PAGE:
How to survive summer learning and enrichment programs
Kids see summer as a chance to unwind and catch a break from the classroom. If they’re signed up for summer classes, though, it can be hard to stay focused when they’re forced to hit the books instead of the beach.
“Kids should have free time during vacation — they should relax and go swimming,” says Darryl Benjamin, director at Abington, PA's at Abington, PA’s Huntington Learning Center. “But it’s a competitive world, and summer is an opportunity for them to start the next school year above where they ended.”
Indeed, summer courses can be either remedial or enriching, a way of retaking a class to get a better grade, diving into a new course to earn extra credits, introducing yourself to a new subject or getting ready for the SAT or ACT. They’re offered through school districts, online and at private-school academic camps, test-prep centers and tutoring facilities. No matter the why or where, summer classes tend to be designed to weave as seamlessly as possible into the fabric of summer fun.
Keep to a summer learning schedule
Concentration on academics is especially essential for students who are retaking a class they didn’t do so well in during the school year. To maximize success in a course, Burton Watson, director of school and district services at Wilmington, DE’s Red Clay Consolidated School District, offers simple advice:
“Just like during the regular school year, kids need to get to bed early and eat breakfast before school, so they can come and just focus on work,” he says. “A lot of times during the summer, kids want to stay up a little longer, but summer school still starts at the same time as a regular day, so if they stay up, they’ll be too tired to concentrate.”
Many remedial summer programs, including Red Clay’s, differ from the traditional classroom model in that students complete individualized coursework based on specific areas of the subject in which they need to improve. This structure means kids can work outside of school, and the more hours they put in toward successful mastery of the material, the sooner they’ll have free time.
Next page: Summer learning gives a leg up.
Summer classes explore interests
Kathryn Cook, director of summer programs at Moorestown Friends School in Moorestown, NJ, points to summer enrichment as an ideal way for middle and high schoolers to explore potential career paths in a concentrated manner.
“This is a time when kids can investigate a topic they think they’re interested in but haven’t been able to delve into because of the pressures of school, sports and all the other things going on in their lives,” Cook says. At MFS, whose summer programs (pictured at right) span from preK to 9th grade, Senior Scholars (7th to 9th graders) immerse themselves in topics like filmmaking, journalism and engineering. Though the program lasts a full day, it’s only a week long, barely making a dent in traditional summer downtime.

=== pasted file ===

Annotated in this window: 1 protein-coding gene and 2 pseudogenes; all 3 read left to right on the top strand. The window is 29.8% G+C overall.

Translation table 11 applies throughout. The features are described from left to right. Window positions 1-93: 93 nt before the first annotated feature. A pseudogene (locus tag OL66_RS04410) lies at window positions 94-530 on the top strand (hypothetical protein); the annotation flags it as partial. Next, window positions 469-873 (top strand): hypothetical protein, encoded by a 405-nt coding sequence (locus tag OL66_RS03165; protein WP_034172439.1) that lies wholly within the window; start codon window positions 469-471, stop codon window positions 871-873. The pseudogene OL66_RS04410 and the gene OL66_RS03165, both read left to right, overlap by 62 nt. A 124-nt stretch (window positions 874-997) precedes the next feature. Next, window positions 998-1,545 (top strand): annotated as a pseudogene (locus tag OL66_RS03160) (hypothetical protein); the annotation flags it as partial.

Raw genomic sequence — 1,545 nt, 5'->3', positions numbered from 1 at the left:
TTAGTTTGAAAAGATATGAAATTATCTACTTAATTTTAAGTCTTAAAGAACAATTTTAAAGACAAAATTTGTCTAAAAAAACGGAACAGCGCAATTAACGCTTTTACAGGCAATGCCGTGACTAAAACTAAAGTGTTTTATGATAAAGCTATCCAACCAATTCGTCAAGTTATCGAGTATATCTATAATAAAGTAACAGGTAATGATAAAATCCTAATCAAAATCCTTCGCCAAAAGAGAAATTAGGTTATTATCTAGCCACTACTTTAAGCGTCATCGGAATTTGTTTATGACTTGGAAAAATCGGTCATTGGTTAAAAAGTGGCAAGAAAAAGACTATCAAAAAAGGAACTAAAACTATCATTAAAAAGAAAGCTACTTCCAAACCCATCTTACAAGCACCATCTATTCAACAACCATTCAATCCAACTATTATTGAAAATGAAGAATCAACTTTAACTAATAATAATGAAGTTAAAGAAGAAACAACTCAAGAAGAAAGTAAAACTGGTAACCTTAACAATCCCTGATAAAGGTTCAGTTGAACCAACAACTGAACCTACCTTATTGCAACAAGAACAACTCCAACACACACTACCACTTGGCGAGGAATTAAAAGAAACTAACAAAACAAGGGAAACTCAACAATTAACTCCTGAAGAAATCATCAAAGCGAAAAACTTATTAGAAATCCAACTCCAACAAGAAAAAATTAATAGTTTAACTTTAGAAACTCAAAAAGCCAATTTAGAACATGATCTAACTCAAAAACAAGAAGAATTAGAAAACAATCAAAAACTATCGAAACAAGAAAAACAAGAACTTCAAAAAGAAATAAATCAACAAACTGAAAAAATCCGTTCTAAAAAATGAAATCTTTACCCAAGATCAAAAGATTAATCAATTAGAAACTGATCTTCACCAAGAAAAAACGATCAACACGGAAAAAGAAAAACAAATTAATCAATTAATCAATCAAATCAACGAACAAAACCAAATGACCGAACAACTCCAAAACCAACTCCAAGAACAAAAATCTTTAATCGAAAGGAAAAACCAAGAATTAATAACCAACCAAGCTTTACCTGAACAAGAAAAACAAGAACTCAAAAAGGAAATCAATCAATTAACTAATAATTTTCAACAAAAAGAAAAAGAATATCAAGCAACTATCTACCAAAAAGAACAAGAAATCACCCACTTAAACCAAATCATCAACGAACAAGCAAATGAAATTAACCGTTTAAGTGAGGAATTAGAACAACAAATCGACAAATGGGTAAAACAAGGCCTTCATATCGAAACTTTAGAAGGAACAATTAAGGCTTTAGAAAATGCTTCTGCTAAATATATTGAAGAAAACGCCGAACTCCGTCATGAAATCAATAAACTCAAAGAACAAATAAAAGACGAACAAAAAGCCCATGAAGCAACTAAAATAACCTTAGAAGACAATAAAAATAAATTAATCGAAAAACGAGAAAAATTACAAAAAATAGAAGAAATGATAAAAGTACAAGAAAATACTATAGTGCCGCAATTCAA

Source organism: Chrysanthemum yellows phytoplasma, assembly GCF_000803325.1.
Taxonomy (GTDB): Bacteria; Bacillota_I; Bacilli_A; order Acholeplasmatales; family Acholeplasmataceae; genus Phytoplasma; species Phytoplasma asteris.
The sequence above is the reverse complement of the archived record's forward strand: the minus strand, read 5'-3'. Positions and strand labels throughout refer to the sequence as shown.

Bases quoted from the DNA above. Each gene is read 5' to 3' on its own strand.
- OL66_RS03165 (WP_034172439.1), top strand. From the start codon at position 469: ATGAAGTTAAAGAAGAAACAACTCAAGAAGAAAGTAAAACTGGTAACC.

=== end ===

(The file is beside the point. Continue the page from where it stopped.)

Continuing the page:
Summer classes help future learning
High schoolers at MFS can also earn credits over the break to pass out of a class or one level of a course, freeing up their future schedule for more advanced work. And although some rising juniors and seniors may be tempted to put off thinking about college until the start of the school year, signing up for summer preparatory classes is another way to give them more time to devote to rigorous study in the fall.
“Doing college-prep courses in the summer allows students to take the classes they want during the school year while still getting the preparation they want,” says Sean Sweeney, Summer Academy coordinator at NJ’s Haddonfield School District. The Haddonfield program offers one- to two-week classes on SAT prep for English and math as well as college-essay writing for grades 11 and 12; courses that are more recreational in nature are available for younger students.
No summer slump
Cook emphasizes the role summer school plays in ensuring that students retain what they learn and encourages parents to talk with their kids about what they accomplish each day. “When students communicate what they’re learning, it’s another way to keep the brain engaged,” she says.
Sweeney agrees that summer school is academically beneficial and reminds parents that, no matter how heavy or light a child’s summer course load is, kids need plenty of opportunities to relax and recharge in order to remain focused. With this two-pronged approach in mind, you’ll help them enjoy summer while they get a positive start on the upcoming school year.
Cheyenne Shaffer is a MetroKids intern and recent journalism graduate of Temple University.